Testing is a broad and essential topic for Software Developers. There is a dizzying diversity of testing approaches for different scenarios. However, the typical developer’s inner loop focuses on a few kinds of tests and test selection. That is, choosing which tests need to be written.
Differentiation & Context
I previously wrote on tests by role and lifecycle phase and why we write certain kinds of tests.
Both of those posts focus on the big picture. They examine where testing lives across the many activities of development.
However, developers typically only use a few test types while developing. Behaviorally-focused unit tests tend to be the industry default. The majority of developer work goes into deciding what test cases to write within that test type.
Test Case Selection Overview
First of all a test case is a specific expectation encoded so that it can be repeatedly and reliably verified.
Test Case Selection is our approach to mapping expectations into test cases. Selection is generally concerned with sufficiently representing expectations and possible errors. This requires prioritizing certain cases over others, as there are effectively limitless possible tests.
Much of the Software Engineering Body of Knowledge’s (SWEBOK) testing chapter is devoted to test case selection. “Different selection criteria may yield vastly different degrees of effectiveness” and the appropriate set is not the same for all applications.
Here are the approaches defined by SWEBOK
- Engineer Experience
- Input Domain-based
- Equivalence Partitioning: Finding the key groups of inputs/scenarios that are effectively the same
- Boundary Value: Test values that near equivalence partition boundaries or the boundary of general acceptable values
- Random Testing: Test randomly generated values withing the accepted inputs. Often used for testing robustness.
- Code-based (Structural)
- Control-flow-based: Use code structure, like conditionals and loops, to predict errors and execution paths. May be paired with code coverage measures for completeness.
- Data-flow: Looks at how data is defined, used, and disposed to predict test cases.
- Error Guessing: Try to anticipate the most likely errors based on intuition or historical data.
- Mutation Testing: Methodically (and often automatically) seed errors into the code to see if the test suite catches them.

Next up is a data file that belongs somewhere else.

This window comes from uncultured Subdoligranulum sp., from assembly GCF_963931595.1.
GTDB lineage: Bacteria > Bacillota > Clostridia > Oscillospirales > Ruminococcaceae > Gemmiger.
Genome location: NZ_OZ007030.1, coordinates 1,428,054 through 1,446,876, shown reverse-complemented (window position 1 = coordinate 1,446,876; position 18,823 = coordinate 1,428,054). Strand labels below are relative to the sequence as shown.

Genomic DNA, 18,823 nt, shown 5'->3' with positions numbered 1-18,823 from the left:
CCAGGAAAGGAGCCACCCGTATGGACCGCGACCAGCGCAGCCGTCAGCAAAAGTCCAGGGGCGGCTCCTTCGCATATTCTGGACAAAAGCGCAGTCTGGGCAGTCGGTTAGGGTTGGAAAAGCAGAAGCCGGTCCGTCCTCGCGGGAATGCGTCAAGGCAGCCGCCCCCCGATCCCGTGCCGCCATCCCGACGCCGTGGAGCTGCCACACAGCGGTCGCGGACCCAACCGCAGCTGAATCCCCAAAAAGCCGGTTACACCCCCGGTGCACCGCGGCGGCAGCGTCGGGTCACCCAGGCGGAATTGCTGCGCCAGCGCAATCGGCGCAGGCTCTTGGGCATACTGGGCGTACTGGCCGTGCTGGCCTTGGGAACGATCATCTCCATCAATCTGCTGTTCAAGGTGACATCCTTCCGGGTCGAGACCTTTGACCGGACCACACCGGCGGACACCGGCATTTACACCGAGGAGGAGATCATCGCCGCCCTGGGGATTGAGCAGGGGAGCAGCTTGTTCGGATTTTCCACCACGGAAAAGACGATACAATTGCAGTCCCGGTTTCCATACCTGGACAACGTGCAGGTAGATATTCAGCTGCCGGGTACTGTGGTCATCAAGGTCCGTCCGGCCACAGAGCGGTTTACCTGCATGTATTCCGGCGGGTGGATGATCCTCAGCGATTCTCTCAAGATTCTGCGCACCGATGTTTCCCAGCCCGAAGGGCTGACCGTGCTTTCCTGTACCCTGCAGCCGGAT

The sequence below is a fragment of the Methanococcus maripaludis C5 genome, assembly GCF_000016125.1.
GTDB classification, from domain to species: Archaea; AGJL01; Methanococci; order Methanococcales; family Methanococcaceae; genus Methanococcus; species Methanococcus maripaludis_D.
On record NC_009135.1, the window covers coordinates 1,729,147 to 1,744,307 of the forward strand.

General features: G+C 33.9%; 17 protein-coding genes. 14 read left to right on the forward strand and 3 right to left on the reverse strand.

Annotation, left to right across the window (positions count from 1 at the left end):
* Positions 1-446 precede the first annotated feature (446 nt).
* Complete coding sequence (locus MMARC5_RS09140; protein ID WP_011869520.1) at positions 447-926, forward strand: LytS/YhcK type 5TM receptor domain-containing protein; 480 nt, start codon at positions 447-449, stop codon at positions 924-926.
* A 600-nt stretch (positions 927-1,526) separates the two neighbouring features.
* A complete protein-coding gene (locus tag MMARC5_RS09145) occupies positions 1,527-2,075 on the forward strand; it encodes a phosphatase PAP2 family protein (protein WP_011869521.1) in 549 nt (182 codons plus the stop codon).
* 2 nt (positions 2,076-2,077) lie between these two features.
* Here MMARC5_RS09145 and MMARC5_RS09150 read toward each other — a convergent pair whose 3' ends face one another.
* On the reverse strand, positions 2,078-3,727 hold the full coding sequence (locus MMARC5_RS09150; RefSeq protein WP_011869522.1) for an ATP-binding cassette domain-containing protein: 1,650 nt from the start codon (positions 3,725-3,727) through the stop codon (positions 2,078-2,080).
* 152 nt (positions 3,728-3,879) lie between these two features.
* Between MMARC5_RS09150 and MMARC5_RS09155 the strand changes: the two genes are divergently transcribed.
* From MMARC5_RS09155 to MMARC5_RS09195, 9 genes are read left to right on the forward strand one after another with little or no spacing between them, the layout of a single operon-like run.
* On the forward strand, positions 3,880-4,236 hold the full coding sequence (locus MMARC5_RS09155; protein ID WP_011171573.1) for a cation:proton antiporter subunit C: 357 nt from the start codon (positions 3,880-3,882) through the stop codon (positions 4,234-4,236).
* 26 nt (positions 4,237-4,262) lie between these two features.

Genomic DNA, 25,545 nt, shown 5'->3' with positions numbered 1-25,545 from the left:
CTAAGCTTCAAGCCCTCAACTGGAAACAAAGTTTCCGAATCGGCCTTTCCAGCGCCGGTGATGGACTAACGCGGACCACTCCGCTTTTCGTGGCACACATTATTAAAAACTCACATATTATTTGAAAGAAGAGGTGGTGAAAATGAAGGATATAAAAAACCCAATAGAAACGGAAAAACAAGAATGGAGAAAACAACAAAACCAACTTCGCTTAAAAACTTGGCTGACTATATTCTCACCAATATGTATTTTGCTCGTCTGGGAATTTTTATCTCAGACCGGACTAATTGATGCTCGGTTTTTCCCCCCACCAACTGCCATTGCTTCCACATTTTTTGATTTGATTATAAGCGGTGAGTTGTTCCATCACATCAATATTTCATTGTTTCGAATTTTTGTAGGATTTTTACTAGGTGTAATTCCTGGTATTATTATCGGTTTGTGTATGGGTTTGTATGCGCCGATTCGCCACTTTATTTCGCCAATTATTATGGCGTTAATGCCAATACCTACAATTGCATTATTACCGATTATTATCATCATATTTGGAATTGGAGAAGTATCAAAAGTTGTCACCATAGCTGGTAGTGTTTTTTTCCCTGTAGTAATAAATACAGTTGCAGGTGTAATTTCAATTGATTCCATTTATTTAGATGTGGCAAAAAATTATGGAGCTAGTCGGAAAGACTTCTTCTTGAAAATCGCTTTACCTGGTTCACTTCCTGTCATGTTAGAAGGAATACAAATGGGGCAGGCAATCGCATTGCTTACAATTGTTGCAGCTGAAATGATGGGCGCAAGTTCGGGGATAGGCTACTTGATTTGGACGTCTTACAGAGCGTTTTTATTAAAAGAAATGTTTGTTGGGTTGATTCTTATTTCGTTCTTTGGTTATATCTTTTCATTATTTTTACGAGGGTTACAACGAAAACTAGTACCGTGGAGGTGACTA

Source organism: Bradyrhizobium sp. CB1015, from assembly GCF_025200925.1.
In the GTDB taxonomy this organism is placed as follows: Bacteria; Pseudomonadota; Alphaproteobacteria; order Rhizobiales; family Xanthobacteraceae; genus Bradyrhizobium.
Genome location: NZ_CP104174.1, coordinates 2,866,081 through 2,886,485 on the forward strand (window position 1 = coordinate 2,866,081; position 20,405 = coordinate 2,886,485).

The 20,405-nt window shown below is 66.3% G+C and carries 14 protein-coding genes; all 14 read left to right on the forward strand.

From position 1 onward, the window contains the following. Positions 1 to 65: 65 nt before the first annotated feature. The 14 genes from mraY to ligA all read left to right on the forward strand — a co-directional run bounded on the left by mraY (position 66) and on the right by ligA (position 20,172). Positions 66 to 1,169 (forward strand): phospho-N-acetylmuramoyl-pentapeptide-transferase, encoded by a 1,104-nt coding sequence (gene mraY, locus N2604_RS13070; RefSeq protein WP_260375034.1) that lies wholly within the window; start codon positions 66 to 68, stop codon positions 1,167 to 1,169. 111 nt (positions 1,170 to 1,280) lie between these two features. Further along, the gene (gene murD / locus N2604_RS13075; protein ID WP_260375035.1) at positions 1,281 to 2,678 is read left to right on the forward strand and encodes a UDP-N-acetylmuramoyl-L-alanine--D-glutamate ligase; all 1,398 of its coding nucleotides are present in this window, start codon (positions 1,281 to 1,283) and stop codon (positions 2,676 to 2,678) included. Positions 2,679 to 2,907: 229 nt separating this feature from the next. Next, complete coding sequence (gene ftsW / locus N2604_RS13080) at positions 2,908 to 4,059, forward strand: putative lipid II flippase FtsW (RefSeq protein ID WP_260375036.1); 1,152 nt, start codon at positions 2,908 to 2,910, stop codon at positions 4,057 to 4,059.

- Operational Profile: Mimic actual observed system usage as a repeatable system inputs
- User Observation: More of a user experience technique
- Model-based (Functional)
- Decision tables: Map possible combinations of conditions and actions to derive test cases
- Finite State Machines: Represent the system as a set of states and transitions between them to determine test cases.
- Formal Specifications: Use requirements that were specified in rigorous language to generate tests
- Workflow Models: Consider expected sequences of actions by users and encode them as tests.
Test selection is not a once-size-fits-all activity. However, I’ve developed a fairly consistent approach across projects. For context, my work is primarily applications and business software.
- Test at the service and port levels
- Follow thorns around the gold approach
- First degenerate cases (e.g. null, empty)
- Error cases
- Most basic working cases
- Then encode all acceptance criteria (e.g. user-level behavioral requirements, performance budgets)
- Cases with potential data-based issues should use property testing (e.g. safe persistence, text processing, numeric operations, validation)
- Add a test any time a bug is found
- Use mutation testing to objectively quantify completeness and head off sneaky errors
I typically don’t use code-based methods because I believe mosts tests should be decoupled from the inner structure of the system, and instead focus on stable expected behaviors.
In general, I think a quality system doesn’t need code-based techniques. The consumer expectations, public API, and test cases should all be in alignment.
One benefit of this approach is that I can run many system configurations under the same test suite. For example, a service port for saving contact data could use the same test suite for any storage implementation. The service level tests could also be run with any configuration of mocked or real dependencies. The tests can even serve as contracts between teams or light-weight acceptance tests.
Test selection is a core activity for developers of all maturity levels and part of the inner development loop. Many techniques are available, but I recommend an approach based domain-/user-level expections, public API inputs, and regression tests for any bugs.